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Animals
3:01 pm
Thu April 5, 2012

White-Nose Syndrome: A Scourge In The Bat Caves

A little brown bat with white-nose syndrome hangs in Greeley Mine, Vt., in March 2009. The disease is spreading across the country, currently affecting bat populations in 19 states.
Marvin Moriarty U.S. Fish & Wildlife Service

A disease that has killed more than 5.5 million bats in the eastern United States and Canada is making its way west. White-nose syndrome has now been diagnosed in three Missouri bats — the first confirmed cases west of the Mississippi. And scientists say it won't stop there.

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Environment
2:54 pm
Thu April 5, 2012

Feds Interview New Witnesses In Polar Bear Probe

Two polar bears spar on the shoreline of the Hudson Bay in November 2007.
Paul J. Richards AFP/Getty Images

Federal agents interviewed new witnesses this week in an ongoing investigation of government scientists that's been called "polar bear-gate," according to the scientists' lawyer.

The controversial probe, now entering its third year, is looking into allegations of scientific misconduct related to a 2006 report by wildlife researchers Charles Monnett and Jeffrey Gleason, who described seeing dead polar bears floating in Arctic waters.

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The Two-Way
2:32 pm
Thu April 5, 2012

No One's Claimed Mega Millions Win, Maryland Lottery Official Says

We still don't know who bought the three winning tickets in Friday's $656 million Mega Millions lottery drawing — one in Illinois, one in Kansas and one in Maryland.

And we still don't know what's going on with Mirlande Wilson, the Maryland woman who has made headlines by claiming to have purchased a big winner, but who hasn't yet provided any proof.

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Shots - Health Blog
2:17 pm
Thu April 5, 2012

Across America, The Grip of Prescription Painkillers Tightens

Hydrocodone is a key ingredient in the prescription painkiller Vicodin.
Sue Ogrocki AP

Originally published on Sat April 7, 2012 8:58 am

Tens of millions of Americans turn to powerful painkillers to ease their sufferings. But an analysis on the sales of two prescription drugs over a decade is particularly worrisome.

Check out The Associated Press' interactive map at the end of this post. It uses data from the Drug Enforcement Agency to show how sales of oxycodone and hydrocodone ballooned from 2000-10.

You can click on individual states to see which areas had the biggest increases.

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The Two-Way
1:58 pm
Thu April 5, 2012

'Three Cups' Author Mismanaged Charity, Will Repay $1 Million

Greg Mortenson, author of Three Cups of Tea and Stone Into Schools, with schoolchildren in Azad Kashmir, Pakistan.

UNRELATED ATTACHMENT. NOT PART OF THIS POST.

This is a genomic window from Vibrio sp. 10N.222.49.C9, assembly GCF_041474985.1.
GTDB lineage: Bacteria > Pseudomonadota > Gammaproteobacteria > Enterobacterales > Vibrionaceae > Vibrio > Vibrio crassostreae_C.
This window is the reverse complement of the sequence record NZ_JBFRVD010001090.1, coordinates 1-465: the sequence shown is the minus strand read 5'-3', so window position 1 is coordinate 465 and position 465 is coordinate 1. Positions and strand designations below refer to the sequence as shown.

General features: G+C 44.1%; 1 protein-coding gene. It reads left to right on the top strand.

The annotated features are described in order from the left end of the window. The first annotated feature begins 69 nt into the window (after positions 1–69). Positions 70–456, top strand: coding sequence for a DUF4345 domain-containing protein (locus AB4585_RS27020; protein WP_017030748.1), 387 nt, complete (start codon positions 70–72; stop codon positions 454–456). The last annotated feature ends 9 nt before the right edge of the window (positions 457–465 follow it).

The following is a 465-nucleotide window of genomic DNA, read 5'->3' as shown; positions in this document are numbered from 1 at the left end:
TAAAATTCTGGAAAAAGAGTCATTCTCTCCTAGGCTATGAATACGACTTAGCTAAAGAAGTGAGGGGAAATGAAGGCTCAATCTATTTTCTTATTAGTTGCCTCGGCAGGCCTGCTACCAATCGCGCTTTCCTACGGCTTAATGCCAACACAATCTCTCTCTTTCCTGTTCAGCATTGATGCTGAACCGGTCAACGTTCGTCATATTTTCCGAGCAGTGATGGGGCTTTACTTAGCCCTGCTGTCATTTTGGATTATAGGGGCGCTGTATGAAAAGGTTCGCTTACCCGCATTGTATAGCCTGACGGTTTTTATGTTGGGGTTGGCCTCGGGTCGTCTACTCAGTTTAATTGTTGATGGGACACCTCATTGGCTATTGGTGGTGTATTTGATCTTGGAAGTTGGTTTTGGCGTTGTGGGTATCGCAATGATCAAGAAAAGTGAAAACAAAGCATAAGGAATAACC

Central Asia Institute

Originally published on Thu April 5, 2012 1:59 pm

The author of Three Cups of Tea has agreed to repay $1 million to a charity he founded, after the Montana Attorney General's office found that he had mismanaged the nonprofit by spending charity money on personal items.

The AP reports that Greg Mortenson misspent Central Asia Institute funds on "family vacations and millions on charter flights."

The AP adds Mortenson pretty much had unchallenged control of the non-profit:

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The Two-Way
1:55 pm
Thu April 5, 2012

'Kill The Head, The Body Will Die,' NFL's Gregg Williams Heard Telling Players

Gregg Williams, then a coach with the New Orleans Saints, in August 2011.
Bill Haber AP

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Economy
1:50 pm
Thu April 5, 2012

Just How Strong Is The Job Market?

Job seekers attend a career fair in New York City. Federal Reserve Chairman Ben Bernanke says the quick drop in unemployment might have been a reversal of overzealous cutbacks during the financial crisis.
Spencer Platt Getty Images

Originally published on Fri April 6, 2012 5:44 am

The monthly employment report Friday could help answer a key question about the economy: Will the recently strong job growth slow once employers finish replacing the people they fired during the depths of the recession?

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NPR Story
1:00 pm
Thu April 5, 2012

Bariatric Surgery: The Risks And Benefits

Originally published on Thu April 5, 2012 2:14 pm

Transcript

NEAL CONAN, HOST:

This is TALK OF THE NATION. I'm Neal Conan in Washington. Over the past several years, doctors who performed weight loss surgery noticed an unexpected benefit: Many patients no longer needed to take their medication for their diabetes.

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NPR Story
1:00 pm
Thu April 5, 2012

A Military Coup Creates Political Crisis In Mali

Mali is in political crisis after a coup d'etat in March that toppled the president and drove him into hiding. An Islamic rebel group has taken control of the north of Mali. NPR foreign correspondent Ofeibea Quist-Arcton discusses the rapidly changing situation from the capital city Bamako.

NPR Story
1:00 pm
Thu April 5, 2012

Cyclists: Do You Obey Really Obey Traffic Laws?

Bike lanes accommodate cyclists and help with visibility, and some people view the lanes as a way to facilitate urban transportation. But sharing the road has its challenges. Drivers bristle at the thought of losing parking spaces, and drivers and pedestrians both worry about reckless riders.

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